The writer weaves the mystery of a small town in Texas

Samantha Jane Allen (Courtesy photo)

Samantha Jane Allen, author of drive dirt road, Winner of the Tony Hillerman Award for Best Mystery Collection in the Southwest. I’ve already written a second book that will take readers back to Garrett, Texas, and daring heroine Annie McIntyre. She is currently working on a third in the series. However, each book, like her first, would be a great place to read on its own.

Samantha Jane Allen has a Master of Fine Arts in Literature from Texas State University. Her writings have been published in Ellery Queens Mystery Magazine, Joint, And the Electrical literature.

I had the pleasure of speaking with Allen about her writing process, what to read, and how being away from a place can bring a person closer to it.

Emily Mayer: I read that this book was based on an upcoming story you wrote while completing your MFA at Texas State University. How did this story first come to you? Was it through setting, mystery, or a certain character, Annie?

Samantha Jane Allen: Yes, my MFA thesis was a story about the relationship between a young woman who came home from college and her grandfather, in a small town in Texas — these were the two elements of the story that came to me from the start, and they were as well as the parts that I transferred to this book. While a lot has changed between my message and drive dirt road (The former wasn’t a mystery), I guess I’ve always been trying to tell a story about the family, and about the complexity of nostalgia.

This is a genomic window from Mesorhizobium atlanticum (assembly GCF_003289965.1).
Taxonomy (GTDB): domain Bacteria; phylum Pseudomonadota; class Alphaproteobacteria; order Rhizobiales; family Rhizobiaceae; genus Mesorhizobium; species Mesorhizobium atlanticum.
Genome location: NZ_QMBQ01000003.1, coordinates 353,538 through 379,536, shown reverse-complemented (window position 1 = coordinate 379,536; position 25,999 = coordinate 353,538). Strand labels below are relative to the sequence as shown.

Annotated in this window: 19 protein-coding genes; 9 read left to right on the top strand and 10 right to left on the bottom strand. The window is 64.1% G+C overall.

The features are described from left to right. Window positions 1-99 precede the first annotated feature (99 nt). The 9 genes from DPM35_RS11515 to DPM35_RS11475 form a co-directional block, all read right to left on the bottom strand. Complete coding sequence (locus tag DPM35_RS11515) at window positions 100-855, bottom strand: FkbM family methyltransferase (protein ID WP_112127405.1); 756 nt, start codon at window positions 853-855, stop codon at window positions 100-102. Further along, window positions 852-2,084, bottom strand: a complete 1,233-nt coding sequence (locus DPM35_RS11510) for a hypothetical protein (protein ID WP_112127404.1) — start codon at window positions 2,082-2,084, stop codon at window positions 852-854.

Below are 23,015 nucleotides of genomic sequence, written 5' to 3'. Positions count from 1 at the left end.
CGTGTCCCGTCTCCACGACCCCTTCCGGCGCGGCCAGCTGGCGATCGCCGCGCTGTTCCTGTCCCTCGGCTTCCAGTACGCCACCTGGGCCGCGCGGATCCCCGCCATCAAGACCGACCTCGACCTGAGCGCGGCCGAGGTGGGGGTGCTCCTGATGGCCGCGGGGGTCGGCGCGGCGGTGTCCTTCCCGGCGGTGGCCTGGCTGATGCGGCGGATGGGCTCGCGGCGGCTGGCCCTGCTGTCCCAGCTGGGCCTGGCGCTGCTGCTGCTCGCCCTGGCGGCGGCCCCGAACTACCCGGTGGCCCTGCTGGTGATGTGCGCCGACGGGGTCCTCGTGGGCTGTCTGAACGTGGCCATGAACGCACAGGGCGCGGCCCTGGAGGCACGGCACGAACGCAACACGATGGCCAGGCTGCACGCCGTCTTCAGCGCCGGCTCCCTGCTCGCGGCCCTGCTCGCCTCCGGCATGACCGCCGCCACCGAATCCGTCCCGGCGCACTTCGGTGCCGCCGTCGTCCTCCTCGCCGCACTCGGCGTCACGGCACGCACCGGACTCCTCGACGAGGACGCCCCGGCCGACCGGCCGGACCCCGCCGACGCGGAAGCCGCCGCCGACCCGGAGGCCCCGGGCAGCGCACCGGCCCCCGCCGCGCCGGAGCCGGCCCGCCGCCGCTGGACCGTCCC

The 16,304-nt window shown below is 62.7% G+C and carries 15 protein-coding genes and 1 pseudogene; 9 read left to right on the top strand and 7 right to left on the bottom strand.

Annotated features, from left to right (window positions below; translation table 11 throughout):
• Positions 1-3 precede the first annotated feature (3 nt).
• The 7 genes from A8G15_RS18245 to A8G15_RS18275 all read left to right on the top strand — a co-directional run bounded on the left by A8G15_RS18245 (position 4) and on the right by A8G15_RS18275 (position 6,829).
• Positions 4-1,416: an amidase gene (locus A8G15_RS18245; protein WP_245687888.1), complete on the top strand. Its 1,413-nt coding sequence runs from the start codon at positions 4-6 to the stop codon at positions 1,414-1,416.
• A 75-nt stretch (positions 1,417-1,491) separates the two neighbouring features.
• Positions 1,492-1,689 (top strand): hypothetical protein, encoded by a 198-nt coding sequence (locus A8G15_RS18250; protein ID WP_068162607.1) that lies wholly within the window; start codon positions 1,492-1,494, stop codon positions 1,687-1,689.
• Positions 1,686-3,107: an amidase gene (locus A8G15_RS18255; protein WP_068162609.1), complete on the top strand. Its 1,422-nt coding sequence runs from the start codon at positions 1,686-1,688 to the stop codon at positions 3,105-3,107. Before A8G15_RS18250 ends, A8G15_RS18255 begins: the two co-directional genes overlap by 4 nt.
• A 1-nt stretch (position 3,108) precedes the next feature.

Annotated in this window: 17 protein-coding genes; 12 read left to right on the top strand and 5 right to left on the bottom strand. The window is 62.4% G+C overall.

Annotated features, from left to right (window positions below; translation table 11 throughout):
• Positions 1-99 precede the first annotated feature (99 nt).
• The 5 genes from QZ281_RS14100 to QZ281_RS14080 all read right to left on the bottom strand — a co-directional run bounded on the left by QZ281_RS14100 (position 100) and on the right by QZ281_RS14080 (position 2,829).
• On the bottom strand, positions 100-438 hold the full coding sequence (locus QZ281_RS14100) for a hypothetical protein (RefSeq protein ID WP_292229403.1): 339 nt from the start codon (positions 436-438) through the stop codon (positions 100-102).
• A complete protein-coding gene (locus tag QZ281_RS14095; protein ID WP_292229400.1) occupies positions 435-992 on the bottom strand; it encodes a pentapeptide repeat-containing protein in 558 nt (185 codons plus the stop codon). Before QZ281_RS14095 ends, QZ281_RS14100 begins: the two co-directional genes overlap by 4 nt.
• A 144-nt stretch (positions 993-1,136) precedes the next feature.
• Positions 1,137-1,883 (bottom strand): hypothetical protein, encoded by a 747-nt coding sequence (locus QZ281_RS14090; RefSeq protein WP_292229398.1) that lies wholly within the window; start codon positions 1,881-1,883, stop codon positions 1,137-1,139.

M: I know a mystery writer who writes four drafts of each novel. The first draft is just a plot. The second draft develops the characters, then layers in the details etc. with each draft afterwards. With ambiguous writing, the plot is of paramount importance. How did you handle the process of this book?

SA: This is actually very similar to my process. I found that what really helped me succeed with this book was persistence. Just to get to “the end” in the first draft. I pressed to finish the story – to find out the plot – doing my best not to stop trying to make it perfect yet. Once I finished the first draft it seemed much easier. I knew I could go back and fix any character issues, and rewrite any old paragraphs, but I couldn’t visualize the novel as a whole until I knew where the story ends.

M: I went to school in Texas and I think I read that you grew up in Texas and have family from different parts of the state. But you now live in Atlanta. I know some book Who said they couldn’t really write about a place until after he left. There is something about the distance, perhaps a bit of homesickness or longing for that place, which allows the writer to access it in a different way. Did you find this to be true when creating this small town and writing about Texas?